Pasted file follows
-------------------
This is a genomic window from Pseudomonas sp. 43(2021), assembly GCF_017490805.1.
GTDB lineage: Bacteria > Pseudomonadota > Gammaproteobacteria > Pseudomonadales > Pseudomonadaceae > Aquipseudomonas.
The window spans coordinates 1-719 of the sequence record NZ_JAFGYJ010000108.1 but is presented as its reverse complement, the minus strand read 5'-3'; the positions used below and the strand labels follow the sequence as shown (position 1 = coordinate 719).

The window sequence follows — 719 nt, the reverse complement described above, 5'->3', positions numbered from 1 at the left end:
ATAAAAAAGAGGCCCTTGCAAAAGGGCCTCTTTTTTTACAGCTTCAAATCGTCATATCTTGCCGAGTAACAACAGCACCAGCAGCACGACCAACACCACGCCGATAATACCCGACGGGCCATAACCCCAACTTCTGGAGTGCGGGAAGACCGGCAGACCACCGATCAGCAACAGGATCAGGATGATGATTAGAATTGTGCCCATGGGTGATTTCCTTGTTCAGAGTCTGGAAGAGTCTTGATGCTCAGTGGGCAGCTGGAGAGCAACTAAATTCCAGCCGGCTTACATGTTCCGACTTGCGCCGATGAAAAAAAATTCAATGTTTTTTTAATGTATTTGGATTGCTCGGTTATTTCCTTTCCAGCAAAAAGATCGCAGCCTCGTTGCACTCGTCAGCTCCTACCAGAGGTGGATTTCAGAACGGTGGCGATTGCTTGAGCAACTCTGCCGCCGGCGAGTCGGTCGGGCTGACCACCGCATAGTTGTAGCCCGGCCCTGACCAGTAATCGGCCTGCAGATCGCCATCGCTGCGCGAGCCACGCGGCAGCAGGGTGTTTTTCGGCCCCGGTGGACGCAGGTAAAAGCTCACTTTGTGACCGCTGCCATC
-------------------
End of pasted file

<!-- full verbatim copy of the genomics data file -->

This is a genomic window from Pseudomonas sp. 43(2021), assembly GCF_017490805.1.
GTDB lineage: Bacteria > Pseudomonadota > Gammaproteobacteria > Pseudomonadales > Pseudomonadaceae > Aquipseudomonas.
The window spans coordinates 1-719 of the sequence record NZ_JAFGYJ010000108.1 but is presented as its reverse complement, the minus strand read 5'-3'; the positions used below and the strand labels follow the sequence as shown (position 1 = coordinate 719).

The window sequence follows — 719 nt, the reverse complement described above, 5'->3', positions numbered from 1 at the left end:
ATAAAAAAGAGGCCCTTGCAAAAGGGCCTCTTTTTTTACAGCTTCAAATCGTCATATCTTGCCGAGTAACAACAGCACCAGCAGCACGACCAACACCACGCCGATAATACCCGACGGGCCATAACCCCAACTTCTGGAGTGCGGGAAGACCGGCAGACCACCGATCAGCAACAGGATCAGGATGATGATTAGAATTGTGCCCATGGGTGATTTCCTTGTTCAGAGTCTGGAAGAGTCTTGATGCTCAGTGGGCAGCTGGAGAGCAACTAAATTCCAGCCGGCTTACATGTTCCGACTTGCGCCGATGAAAAAAAATTCAATGTTTTTTTAATGTATTTGGATTGCTCGGTTATTTCCTTTCCAGCAAAAAGATCGCAGCCTCGTTGCACTCGTCAGCTCCTACCAGAGGTGGATTTCAGAACGGTGGCGATTGCTTGAGCAACTCTGCCGCCGGCGAGTCGGTCGGGCTGACCACCGCATAGTTGTAGCCCGGCCCTGACCAGTAATCGGCCTGCAGATCGCCATCGCTGCGCGAGCCACGCGGCAGCAGGGTGTTTTTCGGCCCCGGTGGACGCAGGTAAAAGCTCACTTTGTGACCGCTGCCATC